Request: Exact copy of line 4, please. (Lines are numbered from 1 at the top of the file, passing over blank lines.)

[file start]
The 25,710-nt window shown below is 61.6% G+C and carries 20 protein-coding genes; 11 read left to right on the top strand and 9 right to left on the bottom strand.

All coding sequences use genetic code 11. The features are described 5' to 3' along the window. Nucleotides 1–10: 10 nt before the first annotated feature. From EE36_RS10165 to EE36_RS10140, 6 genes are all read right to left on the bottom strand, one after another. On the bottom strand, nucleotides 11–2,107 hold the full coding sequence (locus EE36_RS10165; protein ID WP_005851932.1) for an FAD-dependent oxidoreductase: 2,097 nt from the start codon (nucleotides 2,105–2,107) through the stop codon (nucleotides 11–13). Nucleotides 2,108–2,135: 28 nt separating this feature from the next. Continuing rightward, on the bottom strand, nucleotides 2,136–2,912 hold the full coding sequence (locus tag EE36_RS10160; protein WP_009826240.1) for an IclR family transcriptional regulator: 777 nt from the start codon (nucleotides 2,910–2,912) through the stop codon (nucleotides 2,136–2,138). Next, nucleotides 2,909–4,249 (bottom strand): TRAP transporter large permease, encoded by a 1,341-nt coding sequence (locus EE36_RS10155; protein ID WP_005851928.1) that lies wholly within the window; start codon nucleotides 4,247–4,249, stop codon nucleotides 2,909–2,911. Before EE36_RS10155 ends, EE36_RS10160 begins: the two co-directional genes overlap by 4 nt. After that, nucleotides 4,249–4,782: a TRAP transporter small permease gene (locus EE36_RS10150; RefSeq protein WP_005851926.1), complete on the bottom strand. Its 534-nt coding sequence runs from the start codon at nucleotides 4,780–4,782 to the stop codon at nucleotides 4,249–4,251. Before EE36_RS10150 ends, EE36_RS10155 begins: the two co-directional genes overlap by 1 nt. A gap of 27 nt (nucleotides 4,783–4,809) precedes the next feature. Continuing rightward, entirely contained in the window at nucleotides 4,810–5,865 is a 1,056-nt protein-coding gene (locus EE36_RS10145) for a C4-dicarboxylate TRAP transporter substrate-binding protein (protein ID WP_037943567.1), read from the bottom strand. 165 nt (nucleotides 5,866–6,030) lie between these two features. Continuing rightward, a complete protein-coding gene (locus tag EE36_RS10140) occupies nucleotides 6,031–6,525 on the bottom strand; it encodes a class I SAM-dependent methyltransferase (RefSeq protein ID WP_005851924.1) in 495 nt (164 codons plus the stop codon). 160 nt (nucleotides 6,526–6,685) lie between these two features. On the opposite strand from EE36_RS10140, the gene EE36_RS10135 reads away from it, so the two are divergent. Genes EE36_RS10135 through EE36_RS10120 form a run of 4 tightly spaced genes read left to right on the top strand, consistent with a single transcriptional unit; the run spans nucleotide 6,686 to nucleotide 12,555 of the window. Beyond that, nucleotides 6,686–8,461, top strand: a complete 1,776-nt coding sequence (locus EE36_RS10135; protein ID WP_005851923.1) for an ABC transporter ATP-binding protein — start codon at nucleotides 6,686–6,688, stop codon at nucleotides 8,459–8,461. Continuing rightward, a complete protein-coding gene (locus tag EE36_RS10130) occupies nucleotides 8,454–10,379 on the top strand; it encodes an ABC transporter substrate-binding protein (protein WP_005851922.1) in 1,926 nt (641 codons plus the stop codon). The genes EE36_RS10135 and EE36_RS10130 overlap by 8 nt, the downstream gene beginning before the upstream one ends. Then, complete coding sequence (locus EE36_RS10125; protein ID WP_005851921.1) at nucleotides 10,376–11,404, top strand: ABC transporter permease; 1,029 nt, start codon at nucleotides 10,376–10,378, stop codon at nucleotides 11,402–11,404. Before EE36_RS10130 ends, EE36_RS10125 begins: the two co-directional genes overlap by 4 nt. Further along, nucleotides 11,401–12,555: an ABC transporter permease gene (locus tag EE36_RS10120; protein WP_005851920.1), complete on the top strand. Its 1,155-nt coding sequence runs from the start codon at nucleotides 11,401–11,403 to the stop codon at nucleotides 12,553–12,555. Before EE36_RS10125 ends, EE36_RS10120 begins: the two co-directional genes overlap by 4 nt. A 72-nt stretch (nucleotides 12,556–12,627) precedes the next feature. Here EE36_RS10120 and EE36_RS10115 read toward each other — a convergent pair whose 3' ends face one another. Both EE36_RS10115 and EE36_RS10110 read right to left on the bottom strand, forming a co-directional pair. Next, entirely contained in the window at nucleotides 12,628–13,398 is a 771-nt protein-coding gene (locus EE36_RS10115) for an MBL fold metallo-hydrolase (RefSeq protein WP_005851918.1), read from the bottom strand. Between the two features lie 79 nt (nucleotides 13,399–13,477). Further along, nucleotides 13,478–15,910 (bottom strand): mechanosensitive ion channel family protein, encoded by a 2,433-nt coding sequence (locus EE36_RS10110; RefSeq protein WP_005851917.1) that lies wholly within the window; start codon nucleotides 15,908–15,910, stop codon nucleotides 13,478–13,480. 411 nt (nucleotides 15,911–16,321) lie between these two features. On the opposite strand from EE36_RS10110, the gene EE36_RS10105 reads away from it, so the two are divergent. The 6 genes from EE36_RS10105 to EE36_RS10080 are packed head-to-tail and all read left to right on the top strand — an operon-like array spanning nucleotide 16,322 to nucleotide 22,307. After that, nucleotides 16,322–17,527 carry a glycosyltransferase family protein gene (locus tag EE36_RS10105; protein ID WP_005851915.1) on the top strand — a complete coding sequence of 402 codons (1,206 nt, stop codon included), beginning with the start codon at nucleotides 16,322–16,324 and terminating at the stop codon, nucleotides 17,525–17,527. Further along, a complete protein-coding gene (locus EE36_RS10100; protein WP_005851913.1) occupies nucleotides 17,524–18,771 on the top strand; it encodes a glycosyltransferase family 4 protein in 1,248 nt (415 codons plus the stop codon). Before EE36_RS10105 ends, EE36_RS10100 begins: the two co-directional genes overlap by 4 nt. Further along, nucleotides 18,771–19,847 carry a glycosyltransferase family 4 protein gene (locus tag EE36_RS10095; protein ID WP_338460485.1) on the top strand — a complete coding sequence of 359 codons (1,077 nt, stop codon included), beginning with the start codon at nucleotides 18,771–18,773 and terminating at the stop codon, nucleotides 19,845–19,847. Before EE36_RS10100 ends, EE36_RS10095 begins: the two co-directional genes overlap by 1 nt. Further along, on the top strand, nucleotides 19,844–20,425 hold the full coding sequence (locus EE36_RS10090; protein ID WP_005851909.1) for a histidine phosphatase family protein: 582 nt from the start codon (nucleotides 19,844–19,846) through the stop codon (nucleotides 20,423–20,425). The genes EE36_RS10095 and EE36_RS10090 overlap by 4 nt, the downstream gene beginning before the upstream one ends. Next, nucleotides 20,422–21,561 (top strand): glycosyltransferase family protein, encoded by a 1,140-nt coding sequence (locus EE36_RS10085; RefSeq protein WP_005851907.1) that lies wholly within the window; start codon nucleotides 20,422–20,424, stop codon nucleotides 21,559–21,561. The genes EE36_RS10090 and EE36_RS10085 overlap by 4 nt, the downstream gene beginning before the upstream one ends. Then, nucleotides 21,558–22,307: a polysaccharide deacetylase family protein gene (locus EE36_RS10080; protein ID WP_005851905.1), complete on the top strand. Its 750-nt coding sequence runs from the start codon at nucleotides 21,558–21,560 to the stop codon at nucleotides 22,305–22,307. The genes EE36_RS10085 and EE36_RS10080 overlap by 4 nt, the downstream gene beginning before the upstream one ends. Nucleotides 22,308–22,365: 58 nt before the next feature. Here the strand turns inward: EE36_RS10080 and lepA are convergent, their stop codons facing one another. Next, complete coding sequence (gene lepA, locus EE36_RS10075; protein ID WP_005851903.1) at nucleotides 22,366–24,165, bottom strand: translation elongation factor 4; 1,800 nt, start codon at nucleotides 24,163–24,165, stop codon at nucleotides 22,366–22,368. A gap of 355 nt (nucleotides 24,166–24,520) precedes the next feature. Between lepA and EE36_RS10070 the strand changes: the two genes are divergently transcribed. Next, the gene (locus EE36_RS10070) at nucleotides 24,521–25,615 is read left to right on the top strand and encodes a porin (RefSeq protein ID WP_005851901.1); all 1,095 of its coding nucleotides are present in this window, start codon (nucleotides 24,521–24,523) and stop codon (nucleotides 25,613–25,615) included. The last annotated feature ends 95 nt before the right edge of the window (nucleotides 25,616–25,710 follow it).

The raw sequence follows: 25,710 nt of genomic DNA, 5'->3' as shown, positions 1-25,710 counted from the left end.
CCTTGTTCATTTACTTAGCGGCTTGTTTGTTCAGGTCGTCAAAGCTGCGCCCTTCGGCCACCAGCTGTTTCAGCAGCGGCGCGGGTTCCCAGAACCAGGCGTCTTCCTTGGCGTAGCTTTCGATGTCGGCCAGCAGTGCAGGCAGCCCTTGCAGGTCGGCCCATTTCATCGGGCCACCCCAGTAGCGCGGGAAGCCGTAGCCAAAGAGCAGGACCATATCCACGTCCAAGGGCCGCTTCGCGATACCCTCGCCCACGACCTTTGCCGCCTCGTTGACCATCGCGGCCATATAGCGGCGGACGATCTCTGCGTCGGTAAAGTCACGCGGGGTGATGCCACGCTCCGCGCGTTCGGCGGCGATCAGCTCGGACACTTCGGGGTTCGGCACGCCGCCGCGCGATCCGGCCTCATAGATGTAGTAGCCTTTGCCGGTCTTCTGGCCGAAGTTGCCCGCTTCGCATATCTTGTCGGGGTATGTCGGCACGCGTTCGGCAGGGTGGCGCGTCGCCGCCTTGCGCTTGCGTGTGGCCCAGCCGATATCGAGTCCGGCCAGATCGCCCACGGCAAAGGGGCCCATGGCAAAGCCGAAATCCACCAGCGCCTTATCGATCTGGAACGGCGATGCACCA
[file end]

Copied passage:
CCTTGTTCATTTACTTAGCGGCTTGTTTGTTCAGGTCGTCAAAGCTGCGCCCTTCGGCCACCAGCTGTTTCAGCAGCGGCGCGGGTTCCCAGAACCAGGCGTCTTCCTTGGCGTAGCTTTCGATGTCGGCCAGCAGTGCAGGCAGCCCTTGCAGGTCGGCCCATTTCATCGGGCCACCCCAGTAGCGCGGGAAGCCGTAGCCAAAGAGCAGGACCATATCCACGTCCAAGGGCCGCTTCGCGATACCCTCGCCCACGACCTTTGCCGCCTCGTTGACCATCGCGGCCATATAGCGGCGGACGATCTCTGCGTCGGTAAAGTCACGCGGGGTGATGCCACGCTCCGCGCGTTCGGCGGCGATCAGCTCGGACACTTCGGGGTTCGGCACGCCGCCGCGCGATCCGGCCTCATAGATGTAGTAGCCTTTGCCGGTCTTCTGGCCGAAGTTGCCCGCTTCGCATATCTTGTCGGGGTATGTCGGCACGCGTTCGGCAGGGTGGCGCGTCGCCGCCTTGCGCTTGCGTGTGGCCCAGCCGATATCGAGTCCGGCCAGATCGCCCACGGCAAAGGGGCCCATGGCAAAGCCGAAATCCACCAGCGCCTTATCGATCTGGAACGGCGATGCACCA